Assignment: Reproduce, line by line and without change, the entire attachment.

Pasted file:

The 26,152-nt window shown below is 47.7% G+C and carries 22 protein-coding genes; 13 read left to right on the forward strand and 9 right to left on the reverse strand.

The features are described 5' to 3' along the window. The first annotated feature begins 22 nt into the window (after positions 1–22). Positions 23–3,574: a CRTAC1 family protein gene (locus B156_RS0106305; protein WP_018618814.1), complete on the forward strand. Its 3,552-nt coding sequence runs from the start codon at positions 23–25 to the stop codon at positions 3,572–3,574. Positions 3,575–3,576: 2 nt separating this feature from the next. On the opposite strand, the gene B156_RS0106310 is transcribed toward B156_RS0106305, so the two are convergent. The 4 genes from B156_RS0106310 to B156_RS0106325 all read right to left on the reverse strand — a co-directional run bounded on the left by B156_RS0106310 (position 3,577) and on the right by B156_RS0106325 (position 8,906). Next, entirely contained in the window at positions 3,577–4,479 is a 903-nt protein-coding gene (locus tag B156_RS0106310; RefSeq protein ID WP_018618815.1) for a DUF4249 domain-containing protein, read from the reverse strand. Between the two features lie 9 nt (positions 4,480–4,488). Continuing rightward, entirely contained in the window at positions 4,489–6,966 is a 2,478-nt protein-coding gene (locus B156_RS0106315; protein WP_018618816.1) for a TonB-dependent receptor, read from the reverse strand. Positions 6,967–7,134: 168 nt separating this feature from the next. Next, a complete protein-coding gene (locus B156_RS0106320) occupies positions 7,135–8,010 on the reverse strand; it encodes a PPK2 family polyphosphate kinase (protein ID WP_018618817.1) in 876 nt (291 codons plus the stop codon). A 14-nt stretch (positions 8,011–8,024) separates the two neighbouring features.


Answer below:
The 26,152-nt window shown below is 47.7% G+C and carries 22 protein-coding genes; 13 read left to right on the forward strand and 9 right to left on the reverse strand.

The features are described 5' to 3' along the window. The first annotated feature begins 22 nt into the window (after positions 1–22). Positions 23–3,574: a CRTAC1 family protein gene (locus B156_RS0106305; protein WP_018618814.1), complete on the forward strand. Its 3,552-nt coding sequence runs from the start codon at positions 23–25 to the stop codon at positions 3,572–3,574. Positions 3,575–3,576: 2 nt separating this feature from the next. On the opposite strand, the gene B156_RS0106310 is transcribed toward B156_RS0106305, so the two are convergent. The 4 genes from B156_RS0106310 to B156_RS0106325 all read right to left on the reverse strand — a co-directional run bounded on the left by B156_RS0106310 (position 3,577) and on the right by B156_RS0106325 (position 8,906). Next, entirely contained in the window at positions 3,577–4,479 is a 903-nt protein-coding gene (locus tag B156_RS0106310; RefSeq protein ID WP_018618815.1) for a DUF4249 domain-containing protein, read from the reverse strand. Between the two features lie 9 nt (positions 4,480–4,488). Continuing rightward, entirely contained in the window at positions 4,489–6,966 is a 2,478-nt protein-coding gene (locus B156_RS0106315; protein WP_018618816.1) for a TonB-dependent receptor, read from the reverse strand. Positions 6,967–7,134: 168 nt separating this feature from the next. Next, a complete protein-coding gene (locus B156_RS0106320) occupies positions 7,135–8,010 on the reverse strand; it encodes a PPK2 family polyphosphate kinase (protein ID WP_018618817.1) in 876 nt (291 codons plus the stop codon). A 14-nt stretch (positions 8,011–8,024) separates the two neighbouring features.